While long winter nights ease into light-filled days and green shoots poke through crusty snow, the Lenten fast draws toward its final week known as Holy Week and its glorious culmination at Easter.
Easter for Christians is the celebration of the resurrection of Jesus three days after his death on a Roman cross. This resurrection from the dead forms the foundation for Christian faith – that this Jesus was the Christ, the holy one, sent from God to redeem humankind and bring humans into deep relationship with their Creator. During Holy Week, followers of Jesus are invited to go back in time to the 1st century to participate with Christ and his disciples in that climactic last week of his life on earth.
Holy Week begins on the 6th Sunday of Lent, known as Palm Sunday or Passion Sunday. As the names suggest, this Sunday holds a dual purpose. It commemorates the moment when Jesus rode into Jerusalem on a donkey as the long-expected king. The Gospels tell us that crowds welcomed him by waving palm branches and shouting ‘Hosanna!’ On Palm Sunday, many churches reenact this event through a procession around the church where congregants wave palm branches and sing before the service begins.
Once inside, the drama of the passion narrative is read from one of the four Gospels to set the tone for the week to follow. This is a time to ponder the sobering reality of Christ’s suffering and death on behalf of sinners, of all the sin of humankind.
Some Catholic, Episcopal, and Lutheran churches hold services every evening during Holy Week. Each service focuses on a key event leading to Christ’s passion. However, the most dramatic and theologically packed events of Christ’s journey to martyrdom occurred at the end of the week. Churches throughout the world hold services on these significant last days, Thursday through Sunday.
Holy Thursday, or Maunday Thursday, celebrates Christ’s institution of the Eucharist or Communion at the Last Supper. A Jewish seder meal, similar to the meal Christ ate with his disciples, sometimes precedes this service. Following Christ’s example of washing the feet of his disciples, a priest or minister may wash the feet of members of his congregation. Serving Communion accompanies this service as well.
The historical record indicates that Christ was arrested by Roman soldiers after the Last Supper and was subsequently abandoned by his apostles, who fled in terror. After the service, some churches perform the ’Stripping of the Altar’ where the linens and utensils used for Communion are removed, symbolizing Christ’s abandonment after his arrest.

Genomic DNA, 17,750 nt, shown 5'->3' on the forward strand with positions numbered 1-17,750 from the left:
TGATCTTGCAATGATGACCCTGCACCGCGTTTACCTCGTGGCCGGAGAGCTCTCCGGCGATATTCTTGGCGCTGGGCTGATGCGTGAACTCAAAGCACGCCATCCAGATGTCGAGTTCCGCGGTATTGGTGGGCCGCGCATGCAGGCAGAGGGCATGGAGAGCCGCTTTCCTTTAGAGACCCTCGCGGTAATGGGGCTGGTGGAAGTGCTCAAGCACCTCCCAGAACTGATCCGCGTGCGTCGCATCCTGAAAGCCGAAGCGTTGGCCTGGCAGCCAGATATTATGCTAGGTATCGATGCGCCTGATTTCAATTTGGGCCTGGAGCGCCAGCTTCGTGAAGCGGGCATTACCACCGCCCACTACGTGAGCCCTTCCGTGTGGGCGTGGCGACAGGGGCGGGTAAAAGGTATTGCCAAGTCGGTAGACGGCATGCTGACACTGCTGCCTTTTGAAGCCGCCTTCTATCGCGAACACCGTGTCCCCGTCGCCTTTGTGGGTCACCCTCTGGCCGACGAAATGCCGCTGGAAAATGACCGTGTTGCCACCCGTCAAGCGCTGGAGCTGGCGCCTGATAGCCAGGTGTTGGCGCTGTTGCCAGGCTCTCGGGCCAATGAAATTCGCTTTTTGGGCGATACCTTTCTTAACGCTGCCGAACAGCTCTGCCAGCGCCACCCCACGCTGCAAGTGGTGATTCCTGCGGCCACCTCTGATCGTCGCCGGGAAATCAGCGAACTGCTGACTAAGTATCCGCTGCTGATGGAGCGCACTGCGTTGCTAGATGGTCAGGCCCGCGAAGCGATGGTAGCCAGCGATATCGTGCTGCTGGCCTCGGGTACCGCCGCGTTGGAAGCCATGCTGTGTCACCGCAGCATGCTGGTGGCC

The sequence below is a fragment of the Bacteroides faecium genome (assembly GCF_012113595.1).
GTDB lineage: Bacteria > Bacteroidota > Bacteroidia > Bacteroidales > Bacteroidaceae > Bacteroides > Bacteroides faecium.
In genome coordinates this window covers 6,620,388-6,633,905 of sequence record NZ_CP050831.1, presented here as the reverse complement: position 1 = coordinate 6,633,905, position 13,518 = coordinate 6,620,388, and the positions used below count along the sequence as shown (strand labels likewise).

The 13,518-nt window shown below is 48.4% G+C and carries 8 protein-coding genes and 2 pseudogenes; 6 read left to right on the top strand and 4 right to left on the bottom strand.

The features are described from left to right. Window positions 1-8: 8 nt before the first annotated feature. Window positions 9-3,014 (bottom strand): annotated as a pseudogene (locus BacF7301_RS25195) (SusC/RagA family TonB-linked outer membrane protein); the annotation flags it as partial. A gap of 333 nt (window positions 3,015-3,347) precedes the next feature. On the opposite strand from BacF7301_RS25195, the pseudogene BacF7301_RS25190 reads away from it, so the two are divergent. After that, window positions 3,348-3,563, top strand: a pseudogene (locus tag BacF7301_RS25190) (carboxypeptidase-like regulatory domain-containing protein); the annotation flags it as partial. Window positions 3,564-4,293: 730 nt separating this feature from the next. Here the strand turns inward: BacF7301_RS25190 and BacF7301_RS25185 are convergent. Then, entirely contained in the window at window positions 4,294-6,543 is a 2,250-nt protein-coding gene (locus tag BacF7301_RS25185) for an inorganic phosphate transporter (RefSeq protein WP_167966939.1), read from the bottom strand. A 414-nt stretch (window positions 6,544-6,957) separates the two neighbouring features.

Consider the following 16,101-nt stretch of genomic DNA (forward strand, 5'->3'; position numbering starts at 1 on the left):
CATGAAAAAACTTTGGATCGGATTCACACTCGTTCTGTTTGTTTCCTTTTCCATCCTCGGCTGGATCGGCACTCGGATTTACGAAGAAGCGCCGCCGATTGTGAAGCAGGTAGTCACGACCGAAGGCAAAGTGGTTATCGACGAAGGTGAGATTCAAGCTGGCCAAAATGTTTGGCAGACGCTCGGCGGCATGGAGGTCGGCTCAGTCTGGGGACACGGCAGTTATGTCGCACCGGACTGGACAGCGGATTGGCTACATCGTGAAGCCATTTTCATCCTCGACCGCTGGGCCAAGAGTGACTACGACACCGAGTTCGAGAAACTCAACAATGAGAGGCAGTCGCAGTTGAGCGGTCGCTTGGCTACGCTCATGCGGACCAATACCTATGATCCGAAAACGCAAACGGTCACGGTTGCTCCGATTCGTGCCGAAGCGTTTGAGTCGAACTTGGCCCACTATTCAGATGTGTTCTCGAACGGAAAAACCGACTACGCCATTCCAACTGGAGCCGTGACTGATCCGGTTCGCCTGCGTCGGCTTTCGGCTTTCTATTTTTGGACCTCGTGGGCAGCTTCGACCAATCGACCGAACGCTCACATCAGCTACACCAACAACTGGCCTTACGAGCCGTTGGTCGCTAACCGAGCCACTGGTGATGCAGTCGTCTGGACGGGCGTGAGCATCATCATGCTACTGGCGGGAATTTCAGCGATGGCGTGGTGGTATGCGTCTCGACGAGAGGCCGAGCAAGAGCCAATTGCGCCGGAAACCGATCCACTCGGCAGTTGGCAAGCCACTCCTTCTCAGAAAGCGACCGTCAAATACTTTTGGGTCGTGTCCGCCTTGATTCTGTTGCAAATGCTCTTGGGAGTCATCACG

Good Friday is the beginning of what is known as the Paschal Triduum, the three-day drama of Jesus’ death, burial in the tomb, and resurrection. The term “Good Friday” may have evolved from “God’s Friday”. It is the holiday on which Christians commemorate his death on the cross, observed by fasting, prayer, reflection, and contrition for sin. Church services are often held at noon and last until 3 PM, representing the period of time of Christ’s agony on the cross. A common theme of this service is reflecting on the last words of Christ as recorded in Scripture.
The Stations of the Cross is another service offered by churches during Holy Week and on Good Friday. A group is led on a devotional pilgrimage around the church to 14 stations, each of which represents an event on Christ’s journey to Calvary. Confessing one’s sin to a priest is also a common practice at this time.
Some churches erect a model of the tomb where Christ’s body was laid before sunset on Friday. The church may be left open throughout the night and all day Saturday where congregants may come to pray at the tomb.
Holy Saturday is usually spent as a day of quiet reflection as well as a time to prepare for the Easter feast.
Since Christ rose from the dead sometime before dawn on Sunday morning, Catholic, Episcopal, and Orthodox churches begin the celebration of the resurrection at nightfall on Saturday evening with the Great Easter Vigil. This is the most dramatic service of the church year.
People silently file into the darkened sanctuary and wait… a hiss of the match and crackle of fire pierce the darkness as a small bonfire is set ablaze. The priest declares:
“On this most holy night, in which our Lord Jesus passed over from death to life, the Church invites her members, dispersed throughout the world, to gather in vigil and prayer. For this is the Passover of the Lord, in which by hearing His Word and celebrating his Sacraments, we share in his victory over death.”
At this point, the towering Paschal Candle is lit from the bonfire, representing Christ’s resurrection and presence in the midst of His people. The priest declares,
“The Light of Christ!”
The people respond, “Thanks be to God!” From the Paschal Candle, individual candles distributed among the congregants are lit one by one until the sanctuary is full of light.
The service proceeds with the reading of Bible passages that record major events in God’s redemption work throughout human history leading up to Christ’s birth. Next, Candidates are presented for baptism and baptismal vows are renewed.
The dramatic moment that all have waited for comes at last when the priest declares,
“Alleluia, Christ is risen!”
The congregation enthusiastically shouts, “The Lord is risen indeed! Alleluia!” Bells come out of hiding and are rung with great gusto while Alleluias erupt from the crowd. This is followed by communion and an official fast-breaking reception of all manner of decadent delights.
Easter has officially begun!
This article first published on CultureHoney.com 3.30.18